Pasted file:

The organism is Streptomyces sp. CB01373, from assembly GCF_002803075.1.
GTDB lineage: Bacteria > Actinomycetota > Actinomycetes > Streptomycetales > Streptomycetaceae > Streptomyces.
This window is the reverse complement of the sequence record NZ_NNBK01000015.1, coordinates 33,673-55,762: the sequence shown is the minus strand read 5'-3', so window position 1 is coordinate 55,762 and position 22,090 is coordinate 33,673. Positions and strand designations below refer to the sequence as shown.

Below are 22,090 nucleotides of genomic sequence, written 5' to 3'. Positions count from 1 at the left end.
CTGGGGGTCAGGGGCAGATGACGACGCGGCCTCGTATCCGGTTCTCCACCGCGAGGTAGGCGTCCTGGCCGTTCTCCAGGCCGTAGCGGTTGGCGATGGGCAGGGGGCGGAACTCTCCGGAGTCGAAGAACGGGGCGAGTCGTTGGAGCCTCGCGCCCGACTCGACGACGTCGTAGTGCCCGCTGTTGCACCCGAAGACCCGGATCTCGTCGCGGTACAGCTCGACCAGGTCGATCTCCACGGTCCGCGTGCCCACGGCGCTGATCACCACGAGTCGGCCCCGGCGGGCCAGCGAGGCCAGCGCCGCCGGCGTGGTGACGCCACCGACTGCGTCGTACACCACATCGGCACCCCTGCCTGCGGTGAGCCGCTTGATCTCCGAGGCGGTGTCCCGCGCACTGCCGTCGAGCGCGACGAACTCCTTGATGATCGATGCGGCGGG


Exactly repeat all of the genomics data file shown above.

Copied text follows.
The organism is Streptomyces sp. CB01373, from assembly GCF_002803075.1.
GTDB lineage: Bacteria > Actinomycetota > Actinomycetes > Streptomycetales > Streptomycetaceae > Streptomyces.
This window is the reverse complement of the sequence record NZ_NNBK01000015.1, coordinates 33,673-55,762: the sequence shown is the minus strand read 5'-3', so window position 1 is coordinate 55,762 and position 22,090 is coordinate 33,673. Positions and strand designations below refer to the sequence as shown.

Below are 22,090 nucleotides of genomic sequence, written 5' to 3'. Positions count from 1 at the left end.
CTGGGGGTCAGGGGCAGATGACGACGCGGCCTCGTATCCGGTTCTCCACCGCGAGGTAGGCGTCCTGGCCGTTCTCCAGGCCGTAGCGGTTGGCGATGGGCAGGGGGCGGAACTCTCCGGAGTCGAAGAACGGGGCGAGTCGTTGGAGCCTCGCGCCCGACTCGACGACGTCGTAGTGCCCGCTGTTGCACCCGAAGACCCGGATCTCGTCGCGGTACAGCTCGACCAGGTCGATCTCCACGGTCCGCGTGCCCACGGCGCTGATCACCACGAGTCGGCCCCGGCGGGCCAGCGAGGCCAGCGCCGCCGGCGTGGTGACGCCACCGACTGCGTCGTACACCACATCGGCACCCCTGCCTGCGGTGAGCCGCTTGATCTCCGAGGCGGTGTCCCGCGCACTGCCGTCGAGCGCGACGAACTCCTTGATGATCGATGCGGCGGG